For Pulitzer Prize-winning art critic Jerry Saltz, life is full of strict routines and simple joys that keep him happily tethered to reality: basically all he cares about is art, writing and his wife, co-chief New York Times art critic Roberta Smith. His diligence and approachability have made him a beloved art world figure, but one of his habits has repeatedly drawn criticism due to its relative insanity. Saltz is a coffee devotee who doesn’t know how to make coffee, so every couple of days he buys multiple large black deli coffees and drinks two a day mixed with Stevia and other similar sweeteners. Over the years, Saltz has caught flack whenever he’s asked about this particular quirk in interviews, and a rolling tide of social media scrutiny usually accompanies his tweets about his domestic habits.
Commencing Day 16 Of Sheltering-in-Place. Coffee-run to gas-station complete. Eighteen large to-go. Put in car, drive them home, deloused, decontaminated, showered, and placed in fridge for use.
Stay safe out there, outlaws and creative-gypsies. pic.twitter.com/7M6RSVe56L
— Jerry Saltz (@jerrysaltz) April 3, 2020
However, in a new, lengthly essay for Vulture that touches upon how Saltz and Smith have been coping with the pandemic and providing for one another, Saltz offers an account of the eating and drinking habits that have been shaped by traumatic events in the writer’s past. When Saltz’s mother committed suicide when he was 10, the incident was never spoken of and his father quickly remarried, leading to a household that overflowed with resentment and silent emotional decomposition. “I never had a meal with my parents,” Saltz writes. “My parents had a separate entrance, a different dining and living room. We were never permitted to use the front door of my home. This suited us fine. We hated them; they hated us. I have no memory of any hot cooked meals in our home. Cooking wasn’t something you did. There was only eating.”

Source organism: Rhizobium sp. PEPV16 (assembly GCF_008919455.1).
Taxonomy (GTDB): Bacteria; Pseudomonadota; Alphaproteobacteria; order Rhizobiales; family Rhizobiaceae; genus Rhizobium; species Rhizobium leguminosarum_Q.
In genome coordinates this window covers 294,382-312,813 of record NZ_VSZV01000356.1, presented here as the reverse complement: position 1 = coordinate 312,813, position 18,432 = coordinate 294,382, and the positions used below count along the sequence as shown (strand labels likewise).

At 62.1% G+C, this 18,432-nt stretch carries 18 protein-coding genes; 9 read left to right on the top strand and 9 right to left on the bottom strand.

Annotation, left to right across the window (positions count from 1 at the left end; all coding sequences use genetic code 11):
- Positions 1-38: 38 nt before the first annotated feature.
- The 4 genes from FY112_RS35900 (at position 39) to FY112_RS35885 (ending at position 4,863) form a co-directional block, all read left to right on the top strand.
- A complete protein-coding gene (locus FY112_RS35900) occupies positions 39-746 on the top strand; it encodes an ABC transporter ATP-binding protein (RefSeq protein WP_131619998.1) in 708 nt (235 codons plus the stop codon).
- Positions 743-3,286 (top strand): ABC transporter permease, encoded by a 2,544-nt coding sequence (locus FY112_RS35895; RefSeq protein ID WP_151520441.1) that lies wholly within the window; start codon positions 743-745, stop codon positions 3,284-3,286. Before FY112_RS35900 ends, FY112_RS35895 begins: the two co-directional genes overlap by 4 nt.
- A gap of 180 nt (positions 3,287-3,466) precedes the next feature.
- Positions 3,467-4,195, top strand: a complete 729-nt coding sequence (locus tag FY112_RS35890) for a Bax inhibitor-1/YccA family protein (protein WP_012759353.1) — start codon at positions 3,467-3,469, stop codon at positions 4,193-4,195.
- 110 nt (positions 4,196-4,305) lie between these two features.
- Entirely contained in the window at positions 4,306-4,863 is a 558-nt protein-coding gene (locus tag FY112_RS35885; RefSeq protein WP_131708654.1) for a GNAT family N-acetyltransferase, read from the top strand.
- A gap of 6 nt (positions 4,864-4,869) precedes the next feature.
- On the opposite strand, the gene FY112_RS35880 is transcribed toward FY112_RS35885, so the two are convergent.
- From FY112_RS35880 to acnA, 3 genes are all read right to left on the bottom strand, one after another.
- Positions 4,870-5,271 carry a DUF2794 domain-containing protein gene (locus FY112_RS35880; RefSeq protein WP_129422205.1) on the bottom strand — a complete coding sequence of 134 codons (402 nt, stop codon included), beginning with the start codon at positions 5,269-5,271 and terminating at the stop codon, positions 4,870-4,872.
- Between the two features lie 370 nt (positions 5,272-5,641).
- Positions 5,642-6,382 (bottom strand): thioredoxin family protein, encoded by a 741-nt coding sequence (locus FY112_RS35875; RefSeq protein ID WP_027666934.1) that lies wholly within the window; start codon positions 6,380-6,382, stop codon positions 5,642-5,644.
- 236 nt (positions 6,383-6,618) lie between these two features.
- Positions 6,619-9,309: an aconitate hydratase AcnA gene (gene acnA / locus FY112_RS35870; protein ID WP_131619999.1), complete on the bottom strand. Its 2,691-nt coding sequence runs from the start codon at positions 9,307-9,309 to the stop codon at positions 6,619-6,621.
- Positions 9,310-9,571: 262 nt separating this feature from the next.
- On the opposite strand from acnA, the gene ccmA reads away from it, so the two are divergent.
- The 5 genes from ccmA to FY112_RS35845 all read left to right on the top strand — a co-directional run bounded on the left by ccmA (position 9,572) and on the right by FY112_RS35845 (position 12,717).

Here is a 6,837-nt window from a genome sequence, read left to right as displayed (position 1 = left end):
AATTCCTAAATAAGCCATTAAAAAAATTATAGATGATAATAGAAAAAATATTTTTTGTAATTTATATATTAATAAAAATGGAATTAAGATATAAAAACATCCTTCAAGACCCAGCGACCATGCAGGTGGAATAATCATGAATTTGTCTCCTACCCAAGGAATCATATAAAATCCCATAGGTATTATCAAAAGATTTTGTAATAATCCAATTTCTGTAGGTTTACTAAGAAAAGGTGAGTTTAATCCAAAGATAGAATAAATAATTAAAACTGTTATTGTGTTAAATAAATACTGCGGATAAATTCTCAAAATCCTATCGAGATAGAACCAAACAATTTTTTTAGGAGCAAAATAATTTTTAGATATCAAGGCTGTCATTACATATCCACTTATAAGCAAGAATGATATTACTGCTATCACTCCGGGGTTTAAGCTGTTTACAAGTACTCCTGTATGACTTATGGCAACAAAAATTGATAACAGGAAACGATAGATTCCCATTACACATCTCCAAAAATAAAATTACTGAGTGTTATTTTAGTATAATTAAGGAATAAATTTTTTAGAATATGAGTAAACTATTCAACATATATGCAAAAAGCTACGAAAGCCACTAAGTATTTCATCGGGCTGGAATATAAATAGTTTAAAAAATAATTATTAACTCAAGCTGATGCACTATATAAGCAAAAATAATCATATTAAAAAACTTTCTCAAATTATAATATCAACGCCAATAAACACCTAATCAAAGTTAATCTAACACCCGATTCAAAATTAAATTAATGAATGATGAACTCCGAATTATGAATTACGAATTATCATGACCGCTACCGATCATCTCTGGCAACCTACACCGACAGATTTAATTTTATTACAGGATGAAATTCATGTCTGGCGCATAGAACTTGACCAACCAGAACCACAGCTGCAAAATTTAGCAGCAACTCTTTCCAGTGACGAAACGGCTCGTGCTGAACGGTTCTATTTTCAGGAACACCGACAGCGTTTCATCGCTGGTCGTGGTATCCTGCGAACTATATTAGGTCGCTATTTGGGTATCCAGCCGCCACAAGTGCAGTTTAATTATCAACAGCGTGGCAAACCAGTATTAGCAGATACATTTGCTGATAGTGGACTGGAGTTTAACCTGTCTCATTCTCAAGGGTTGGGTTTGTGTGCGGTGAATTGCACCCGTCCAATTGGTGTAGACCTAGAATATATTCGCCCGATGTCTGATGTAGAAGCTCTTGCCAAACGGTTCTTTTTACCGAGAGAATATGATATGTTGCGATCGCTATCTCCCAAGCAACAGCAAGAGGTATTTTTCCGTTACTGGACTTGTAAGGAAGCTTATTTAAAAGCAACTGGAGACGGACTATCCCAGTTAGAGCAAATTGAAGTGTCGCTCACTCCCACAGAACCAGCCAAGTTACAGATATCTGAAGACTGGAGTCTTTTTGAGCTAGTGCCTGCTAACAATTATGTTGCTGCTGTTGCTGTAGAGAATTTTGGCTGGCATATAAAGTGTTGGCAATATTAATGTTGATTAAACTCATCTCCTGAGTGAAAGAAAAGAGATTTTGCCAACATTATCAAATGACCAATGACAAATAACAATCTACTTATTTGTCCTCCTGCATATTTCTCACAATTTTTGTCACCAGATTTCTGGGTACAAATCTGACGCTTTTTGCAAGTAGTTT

For example: “A snack for me was cutting off all the crusts of an entire loaf of white bread, wadding up the dough into a big ball, sitting in front of the TV, and eating it,” Saltz writes. “I pretended I was a carp snipping and snapping at the ball till it was gone.”
In short, Saltz states he was “raised by animals” who afforded him no nutritional education or supervision. After high school, he spent his early professional years in coffee shops and diners, sticking with familiar cuisine. When he eventually got a job as a long-haul truck driver, his diet consisted of “a thermos of coffee and a jumbo bucket of Colonel Sanders’s chicken.”
Saltz’s moving summary of his questionable consumption habits reminds us that as far as dependencies go, jumbo coffees are at least comparatively harmless. Plus, if coffee is helping someone self-soothe during a pandemic, all the better.